Yogasadhanas in the Gita – Part 2

The satsang is divided in three parts:

Part One Part Two Part Three

Pratyahara

Sri Krishna instructs Arjuna in the process of pratyahara. He tells Arjuna, “In order to stabilise the mind pull the limbs of the mind and the senses inwards, just as the turtle pulls the limbs of his body into the shell.” The state of pratyahara is defined here. The turtle has six limbs sticking out of the shell; two arms, two legs, one tail and one head. Humans function with five senses and the mind – six senses in total. The mind represents the head of the turtle and this mind has to be pulled inside. The five senses represent the arms, legs and tail of the turtle, pull them in. Withdraw the senses from their sense objects and pull them within yourself. This is the practice of  pratyahara as defined by Patanjali and also as taught to us by Sri Swamiji.

Pratyahara begins by stilling the physical senses through kaya sthairyam and by regulating the breath. Breath is the mirror of the mind and mental conditions and moods are reflected in the breath. When the mind is hyperactive, breath is rapid, shallow and fast but if the mind is at rest then the breath is long, deep and slow.

Therefore, in order to access the mind, regulate the breath as well. If you can regulate the breath and equalise the inhalation and exhalation, through the practice of nadi shodhana pranayama, then you can access the mind through breath. To still the physical senses practise kaya sthairyam. To still the mind use a physical agent, regulation of the length of breath and then focus the mind on awareness of the higher Self.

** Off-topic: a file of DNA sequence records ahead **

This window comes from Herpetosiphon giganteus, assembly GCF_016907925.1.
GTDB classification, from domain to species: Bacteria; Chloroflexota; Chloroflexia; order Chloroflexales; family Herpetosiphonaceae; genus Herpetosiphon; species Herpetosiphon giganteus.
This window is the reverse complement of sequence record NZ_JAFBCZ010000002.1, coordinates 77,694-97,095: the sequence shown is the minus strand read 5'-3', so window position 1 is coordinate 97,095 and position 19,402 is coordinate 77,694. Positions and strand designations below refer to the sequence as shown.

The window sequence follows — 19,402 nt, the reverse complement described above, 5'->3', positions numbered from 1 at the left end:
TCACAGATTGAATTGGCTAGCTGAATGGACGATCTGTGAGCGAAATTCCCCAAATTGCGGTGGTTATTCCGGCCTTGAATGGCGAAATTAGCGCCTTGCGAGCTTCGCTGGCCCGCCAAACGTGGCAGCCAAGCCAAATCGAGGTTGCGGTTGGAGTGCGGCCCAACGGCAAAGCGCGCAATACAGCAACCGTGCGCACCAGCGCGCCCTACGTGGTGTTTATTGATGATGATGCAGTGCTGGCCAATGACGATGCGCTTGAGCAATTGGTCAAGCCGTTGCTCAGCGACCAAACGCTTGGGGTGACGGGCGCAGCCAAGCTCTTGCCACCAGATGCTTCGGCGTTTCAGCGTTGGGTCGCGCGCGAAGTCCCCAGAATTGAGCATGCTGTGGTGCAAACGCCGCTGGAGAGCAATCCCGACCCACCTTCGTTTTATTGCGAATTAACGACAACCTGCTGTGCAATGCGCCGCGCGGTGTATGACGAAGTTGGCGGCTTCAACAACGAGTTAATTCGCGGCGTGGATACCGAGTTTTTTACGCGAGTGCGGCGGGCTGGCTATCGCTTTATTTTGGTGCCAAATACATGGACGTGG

But before one can focus on the awareness of the higher Self, the layers of mind have to be traversed. Just as to reach the bottom of the ocean one has to swim through many, many metres of ocean water, in the same way one has to go through many layers of mind to eventually realise and see the presence of higher consciousness within. The deepest part of the ocean is six kilometres deep and you have to swim all the way down. In the same manner you have to walk through six kilometres of your mind before you come to realise the presence of the supreme Self within you.